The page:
2. training in photovoltaic technology, including the development and delivery of a ‘train the trainer’ program for the country’s electrical trade teachers

  3. consultancy with nongovernmental organisations (NGOs) and government departments.

Our focus is on appropriate technology. By working with local communities and partners with local knowledge and skills, the IPG is helping communities gain access to sustainable technologies and skills appropriate to their needs. This approach aims to empower communities to make their own decisions on how to improve their quality of life.

In other words, we believe that sustainable development is about more than technology: it is about the people who live with and maintain the systems.

Our team includes certified workplace trainers, who have developed training programs in collaboration with technical institutions in East Timor. The IPG has also trained local personnel, giving them the capacity to monitor and maintain installed systems.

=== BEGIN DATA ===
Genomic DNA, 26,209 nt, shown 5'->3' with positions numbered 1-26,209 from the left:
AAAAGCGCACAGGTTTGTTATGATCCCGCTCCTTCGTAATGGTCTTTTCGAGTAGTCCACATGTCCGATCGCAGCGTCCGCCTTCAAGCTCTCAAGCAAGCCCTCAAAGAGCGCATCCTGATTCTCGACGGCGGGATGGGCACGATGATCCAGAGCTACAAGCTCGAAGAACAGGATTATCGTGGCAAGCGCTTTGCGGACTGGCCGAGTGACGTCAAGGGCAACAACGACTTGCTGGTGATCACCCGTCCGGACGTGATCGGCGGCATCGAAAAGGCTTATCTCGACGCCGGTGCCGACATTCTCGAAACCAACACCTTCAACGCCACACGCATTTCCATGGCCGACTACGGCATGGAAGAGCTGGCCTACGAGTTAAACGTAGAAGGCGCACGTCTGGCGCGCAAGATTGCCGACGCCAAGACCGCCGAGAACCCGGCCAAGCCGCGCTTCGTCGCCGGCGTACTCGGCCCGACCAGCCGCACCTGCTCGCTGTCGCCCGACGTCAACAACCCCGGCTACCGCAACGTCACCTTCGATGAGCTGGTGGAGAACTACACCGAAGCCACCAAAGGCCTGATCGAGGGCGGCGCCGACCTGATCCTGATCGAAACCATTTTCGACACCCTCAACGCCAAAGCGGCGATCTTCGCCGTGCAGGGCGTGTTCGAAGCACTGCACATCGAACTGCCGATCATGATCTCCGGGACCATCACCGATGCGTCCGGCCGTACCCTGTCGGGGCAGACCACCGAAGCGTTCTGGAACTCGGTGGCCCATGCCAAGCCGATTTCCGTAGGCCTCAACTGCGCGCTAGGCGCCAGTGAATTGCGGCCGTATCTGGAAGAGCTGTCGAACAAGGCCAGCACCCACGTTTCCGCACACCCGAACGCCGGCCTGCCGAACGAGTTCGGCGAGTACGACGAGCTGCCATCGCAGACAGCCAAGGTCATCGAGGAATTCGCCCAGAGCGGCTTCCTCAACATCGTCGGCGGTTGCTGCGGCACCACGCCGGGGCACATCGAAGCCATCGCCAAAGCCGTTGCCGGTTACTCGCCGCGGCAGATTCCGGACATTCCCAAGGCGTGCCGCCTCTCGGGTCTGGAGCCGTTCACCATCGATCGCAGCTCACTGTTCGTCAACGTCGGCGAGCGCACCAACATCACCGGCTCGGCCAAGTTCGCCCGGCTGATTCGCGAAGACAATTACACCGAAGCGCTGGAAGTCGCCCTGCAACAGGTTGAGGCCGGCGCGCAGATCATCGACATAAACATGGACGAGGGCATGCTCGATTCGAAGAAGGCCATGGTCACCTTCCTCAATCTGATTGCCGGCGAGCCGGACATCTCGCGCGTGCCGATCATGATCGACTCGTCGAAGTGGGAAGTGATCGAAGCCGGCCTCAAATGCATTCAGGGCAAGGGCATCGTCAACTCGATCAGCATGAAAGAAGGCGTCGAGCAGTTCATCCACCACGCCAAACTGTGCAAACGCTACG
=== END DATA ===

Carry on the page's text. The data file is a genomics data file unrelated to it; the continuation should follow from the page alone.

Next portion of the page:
Training local people to monitor and maintain the systems is part of every IPG project.
Credit: ATA

Another ATA project is based at the Tua Ko’in Eco-Village, a community-owned tourist facility on the island of Atauro, just off the coast of Dili.

The eco-village is managed by Roman Luan, a community-based NGO on Atauro, which supports the community to better manage the island’s natural resources and make more informed decisions about appropriate levels of tourism.

‘[Tua Ko’in’s new solar power] system provides lighting and refrigeration for our staff and customers,’ commented Roman Luan Trainer/Advisor, Mr Gabriel Sampson. ‘[The ATA] agreed to use a local electrician in the installation work and transferred a number of skills to him.’

Elsewhere in Timor Leste, in the district of Aileu, the IPG has also made a lasting contribution, according to Deputy District Administrator Mr Mario Antonio Soares.

‘The ATA has a long history of engagement with Aileu,’ says Mr Soares. ‘Through their work, we have provided lighting and electricity to health clinics, community and administration centres. They have also impressed me with their dedication to training locals in solar power.’